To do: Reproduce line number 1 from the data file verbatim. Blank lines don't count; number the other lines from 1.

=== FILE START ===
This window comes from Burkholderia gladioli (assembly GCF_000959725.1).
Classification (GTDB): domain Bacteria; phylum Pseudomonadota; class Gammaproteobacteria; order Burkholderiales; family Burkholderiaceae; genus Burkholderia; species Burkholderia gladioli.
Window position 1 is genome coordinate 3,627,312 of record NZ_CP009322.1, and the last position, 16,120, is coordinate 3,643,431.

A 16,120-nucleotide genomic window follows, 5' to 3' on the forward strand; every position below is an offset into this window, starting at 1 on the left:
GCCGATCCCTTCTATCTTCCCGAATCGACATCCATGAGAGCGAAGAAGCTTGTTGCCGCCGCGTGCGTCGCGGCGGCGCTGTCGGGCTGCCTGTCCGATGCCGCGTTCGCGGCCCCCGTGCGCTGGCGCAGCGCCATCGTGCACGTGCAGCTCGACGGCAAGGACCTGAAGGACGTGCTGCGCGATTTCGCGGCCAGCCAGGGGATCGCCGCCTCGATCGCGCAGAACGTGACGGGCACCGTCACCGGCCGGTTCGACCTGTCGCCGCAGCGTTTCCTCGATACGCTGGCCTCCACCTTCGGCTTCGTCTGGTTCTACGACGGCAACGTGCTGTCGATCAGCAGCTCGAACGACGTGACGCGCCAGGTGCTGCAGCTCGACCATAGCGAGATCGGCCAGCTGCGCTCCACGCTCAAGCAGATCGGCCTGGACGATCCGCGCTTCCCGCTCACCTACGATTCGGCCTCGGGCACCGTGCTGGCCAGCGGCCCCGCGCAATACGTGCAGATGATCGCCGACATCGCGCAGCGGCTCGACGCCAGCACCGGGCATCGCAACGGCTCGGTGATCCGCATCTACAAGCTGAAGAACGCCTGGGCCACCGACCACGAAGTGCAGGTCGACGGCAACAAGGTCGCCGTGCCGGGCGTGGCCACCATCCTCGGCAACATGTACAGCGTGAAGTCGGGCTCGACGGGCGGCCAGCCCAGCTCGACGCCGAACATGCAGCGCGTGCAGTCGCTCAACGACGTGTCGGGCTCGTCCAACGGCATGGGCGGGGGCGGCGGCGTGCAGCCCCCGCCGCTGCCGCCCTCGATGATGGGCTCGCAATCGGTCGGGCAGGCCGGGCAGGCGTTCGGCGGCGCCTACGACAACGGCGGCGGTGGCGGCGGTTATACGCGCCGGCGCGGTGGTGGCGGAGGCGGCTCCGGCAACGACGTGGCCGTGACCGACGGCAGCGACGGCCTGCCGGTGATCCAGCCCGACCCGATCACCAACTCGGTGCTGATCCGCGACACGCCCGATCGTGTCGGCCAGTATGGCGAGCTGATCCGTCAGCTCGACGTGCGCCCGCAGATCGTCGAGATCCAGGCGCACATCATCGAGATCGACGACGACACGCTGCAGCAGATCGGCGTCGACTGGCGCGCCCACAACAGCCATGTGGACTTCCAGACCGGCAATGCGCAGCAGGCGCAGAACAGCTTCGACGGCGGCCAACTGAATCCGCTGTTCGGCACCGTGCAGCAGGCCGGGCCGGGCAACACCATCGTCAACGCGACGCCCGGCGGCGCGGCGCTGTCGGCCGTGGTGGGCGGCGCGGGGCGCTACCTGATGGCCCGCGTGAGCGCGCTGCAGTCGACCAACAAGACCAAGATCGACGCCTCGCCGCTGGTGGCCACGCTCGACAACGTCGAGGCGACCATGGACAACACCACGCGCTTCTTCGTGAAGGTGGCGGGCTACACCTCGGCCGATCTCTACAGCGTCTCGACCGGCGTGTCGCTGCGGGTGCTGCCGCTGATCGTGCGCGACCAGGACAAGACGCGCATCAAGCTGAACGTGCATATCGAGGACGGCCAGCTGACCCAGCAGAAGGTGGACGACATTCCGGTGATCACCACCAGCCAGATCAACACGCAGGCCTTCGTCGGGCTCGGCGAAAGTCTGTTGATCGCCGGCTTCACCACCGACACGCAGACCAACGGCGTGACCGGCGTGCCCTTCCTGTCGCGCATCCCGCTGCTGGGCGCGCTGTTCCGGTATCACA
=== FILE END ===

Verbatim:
This window comes from Burkholderia gladioli (assembly GCF_000959725.1).